George Takei, who played Sulu in the original Star Trek and in the first series of films, is openly and unapologetically gay, and a fearless champion of LGBTQ rights. And for some reason, that made screenwriter Simon Pegg think Sulu ought to be gay, too. Pegg wrote a scene for Star Trek Beyond in which Sulu is depicted raising a child with a male partner. It was meant to be a respectful homage to Takei, who came out in 2005, though he'd been advocating for the LGBTQ community long before that. Everyone thought that Takei would love the new direction for the character, but alas, he didn't.

"I'm delighted that there's a gay character," he told The Hollywood Reporter. "Unfortunately it's a twisting of Gene [Roddenberry's] creation, to which he put in so much thought. I think it's really unfortunate."

Roddenberry, says Takei, never envisioned Sulu as being gay, even though he was a supporter of LGBTQ rights even before all those initials existed. When Takei found out about the new plans for the character, he tried to convince actor John Cho (who plays Sulu in the reboots) that a completely new, gay character would be a better choice. After all, if Sulu did turn out to be gay it's pretty clear that he was in the closet all those years, and it's hard to imagine that in the 23rd century there would still be any such thing as a closet.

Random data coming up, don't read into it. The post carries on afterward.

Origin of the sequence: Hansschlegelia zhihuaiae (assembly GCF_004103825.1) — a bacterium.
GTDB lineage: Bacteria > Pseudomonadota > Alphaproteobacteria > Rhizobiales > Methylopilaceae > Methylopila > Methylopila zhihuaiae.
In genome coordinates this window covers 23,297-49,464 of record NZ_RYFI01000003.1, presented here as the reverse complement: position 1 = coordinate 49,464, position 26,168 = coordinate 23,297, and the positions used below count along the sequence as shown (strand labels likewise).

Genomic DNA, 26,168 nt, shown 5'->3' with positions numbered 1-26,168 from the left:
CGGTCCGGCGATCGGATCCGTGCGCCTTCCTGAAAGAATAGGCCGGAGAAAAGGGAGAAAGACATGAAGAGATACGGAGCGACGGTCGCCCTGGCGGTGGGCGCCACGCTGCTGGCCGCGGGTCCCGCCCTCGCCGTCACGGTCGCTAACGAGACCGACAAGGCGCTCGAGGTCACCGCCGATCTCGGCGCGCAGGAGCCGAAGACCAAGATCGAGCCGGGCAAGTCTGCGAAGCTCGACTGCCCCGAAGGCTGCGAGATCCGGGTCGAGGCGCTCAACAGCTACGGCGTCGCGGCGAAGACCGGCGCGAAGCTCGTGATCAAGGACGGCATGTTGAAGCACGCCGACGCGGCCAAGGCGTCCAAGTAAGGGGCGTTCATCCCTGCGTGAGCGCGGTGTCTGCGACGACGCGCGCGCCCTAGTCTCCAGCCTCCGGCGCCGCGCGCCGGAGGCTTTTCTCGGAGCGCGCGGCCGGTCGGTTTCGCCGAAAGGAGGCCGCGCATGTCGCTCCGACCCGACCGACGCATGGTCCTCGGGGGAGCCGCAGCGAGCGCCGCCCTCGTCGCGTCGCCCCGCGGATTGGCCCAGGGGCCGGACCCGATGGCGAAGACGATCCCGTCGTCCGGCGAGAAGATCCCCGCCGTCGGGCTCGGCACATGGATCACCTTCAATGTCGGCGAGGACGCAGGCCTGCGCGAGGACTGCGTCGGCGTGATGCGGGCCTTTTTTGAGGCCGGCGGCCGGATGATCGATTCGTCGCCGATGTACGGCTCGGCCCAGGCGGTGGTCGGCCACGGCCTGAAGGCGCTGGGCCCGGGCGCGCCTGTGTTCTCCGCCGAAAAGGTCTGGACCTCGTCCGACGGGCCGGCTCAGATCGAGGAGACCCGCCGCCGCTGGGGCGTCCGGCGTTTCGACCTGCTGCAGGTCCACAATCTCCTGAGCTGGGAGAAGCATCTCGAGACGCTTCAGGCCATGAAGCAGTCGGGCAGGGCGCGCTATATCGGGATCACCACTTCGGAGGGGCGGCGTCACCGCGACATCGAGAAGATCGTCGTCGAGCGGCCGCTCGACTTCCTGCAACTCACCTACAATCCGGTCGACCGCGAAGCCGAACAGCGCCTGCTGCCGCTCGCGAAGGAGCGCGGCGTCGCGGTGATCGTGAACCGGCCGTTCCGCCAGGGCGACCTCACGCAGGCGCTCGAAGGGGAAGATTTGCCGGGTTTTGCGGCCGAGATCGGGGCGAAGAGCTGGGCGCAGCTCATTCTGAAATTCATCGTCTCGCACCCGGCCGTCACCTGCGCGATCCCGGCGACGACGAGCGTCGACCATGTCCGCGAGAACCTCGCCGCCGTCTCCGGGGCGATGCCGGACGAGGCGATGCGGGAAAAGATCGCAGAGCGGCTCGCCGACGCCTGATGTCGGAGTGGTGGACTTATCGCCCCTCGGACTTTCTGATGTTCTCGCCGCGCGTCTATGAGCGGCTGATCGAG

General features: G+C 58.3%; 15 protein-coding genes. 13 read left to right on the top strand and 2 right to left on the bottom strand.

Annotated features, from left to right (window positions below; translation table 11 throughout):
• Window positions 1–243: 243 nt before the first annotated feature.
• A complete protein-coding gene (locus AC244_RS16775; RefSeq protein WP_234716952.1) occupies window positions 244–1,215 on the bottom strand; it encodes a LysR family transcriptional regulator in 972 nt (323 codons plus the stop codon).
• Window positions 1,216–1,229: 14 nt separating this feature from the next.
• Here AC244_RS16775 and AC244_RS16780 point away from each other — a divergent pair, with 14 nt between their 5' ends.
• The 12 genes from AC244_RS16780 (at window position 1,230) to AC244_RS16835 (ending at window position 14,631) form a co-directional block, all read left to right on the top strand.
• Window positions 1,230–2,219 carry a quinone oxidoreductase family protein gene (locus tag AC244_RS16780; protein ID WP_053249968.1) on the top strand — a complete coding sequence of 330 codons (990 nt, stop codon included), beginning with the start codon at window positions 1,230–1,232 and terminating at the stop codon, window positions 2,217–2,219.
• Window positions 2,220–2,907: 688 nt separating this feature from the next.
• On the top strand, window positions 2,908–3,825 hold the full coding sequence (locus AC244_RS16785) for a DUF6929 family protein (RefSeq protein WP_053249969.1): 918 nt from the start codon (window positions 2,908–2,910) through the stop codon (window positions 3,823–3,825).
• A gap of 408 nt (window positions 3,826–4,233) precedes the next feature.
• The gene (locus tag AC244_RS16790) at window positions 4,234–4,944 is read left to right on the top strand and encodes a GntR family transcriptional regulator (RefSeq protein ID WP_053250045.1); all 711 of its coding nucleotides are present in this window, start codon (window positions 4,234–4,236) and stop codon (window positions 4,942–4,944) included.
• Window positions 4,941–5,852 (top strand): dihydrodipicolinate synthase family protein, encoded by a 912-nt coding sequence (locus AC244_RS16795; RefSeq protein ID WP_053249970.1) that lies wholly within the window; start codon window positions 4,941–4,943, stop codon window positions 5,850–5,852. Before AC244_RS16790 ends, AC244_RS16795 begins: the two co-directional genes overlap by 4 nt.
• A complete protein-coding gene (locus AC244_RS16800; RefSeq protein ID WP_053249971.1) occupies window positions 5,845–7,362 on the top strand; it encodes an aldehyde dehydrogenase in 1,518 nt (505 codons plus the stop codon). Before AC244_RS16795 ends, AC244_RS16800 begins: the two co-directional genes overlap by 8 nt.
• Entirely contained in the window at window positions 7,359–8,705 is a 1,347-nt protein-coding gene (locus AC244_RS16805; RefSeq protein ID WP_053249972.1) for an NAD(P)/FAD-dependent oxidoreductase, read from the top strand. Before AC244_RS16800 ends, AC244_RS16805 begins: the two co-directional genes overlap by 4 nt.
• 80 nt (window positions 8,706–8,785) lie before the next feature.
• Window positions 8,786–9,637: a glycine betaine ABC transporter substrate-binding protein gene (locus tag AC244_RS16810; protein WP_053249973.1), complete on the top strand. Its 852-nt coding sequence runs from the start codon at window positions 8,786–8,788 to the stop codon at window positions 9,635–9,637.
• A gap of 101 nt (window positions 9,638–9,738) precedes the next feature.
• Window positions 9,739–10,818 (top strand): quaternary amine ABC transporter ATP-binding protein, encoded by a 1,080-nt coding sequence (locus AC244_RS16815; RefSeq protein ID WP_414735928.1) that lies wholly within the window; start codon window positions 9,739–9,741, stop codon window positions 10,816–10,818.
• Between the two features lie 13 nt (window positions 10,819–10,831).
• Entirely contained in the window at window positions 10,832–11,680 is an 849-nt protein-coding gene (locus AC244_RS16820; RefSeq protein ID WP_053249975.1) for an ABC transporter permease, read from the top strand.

No feature-length Star Trek fanfic movies allowed

Every major franchise that boasts rabid fans is going to inspire fan fiction. Some creators love and encourage fan fiction (Rebecca Sugar, who created Steven Universe, is one of them), while some of them find it endlessly annoying and call it copyright infringement. The Star Trek franchise leans towards the latter.

They've been tolerant, though. Sort of. There's a list of guidelines that fan filmmakers should follow if they want to produce a Star Trek fan film — the guidelines limit all such films to no more than two 15 minute episodes, no bootleg props or costumes (official only!), no professional actors, producers, or otherwise, no fundraising in excess of $50,000, and no distribution for profit. So you can make a film, but you can't make money off of it. You can, however, help enrich the franchise by only using official merchandise. So.

According to The Verge, at least one production outfit broke the rules — Axanar was slated to be a feature-length film (that's one broken rule), starred Richard Hatch and Kate Vernon from Battlestar Galactica and Tony Todd from The Flash (two broken rules), and had a million dollars in crowdsourced money to back it up (three broken rules). Unsurprisingly, Paramount and CBS cried "not cool" and took the filmmakers to court, and the filmmakers lost. Under the terms of the settlement, Axanar can go forward ... but only as two 15 minute installments. Time to rewrite the script.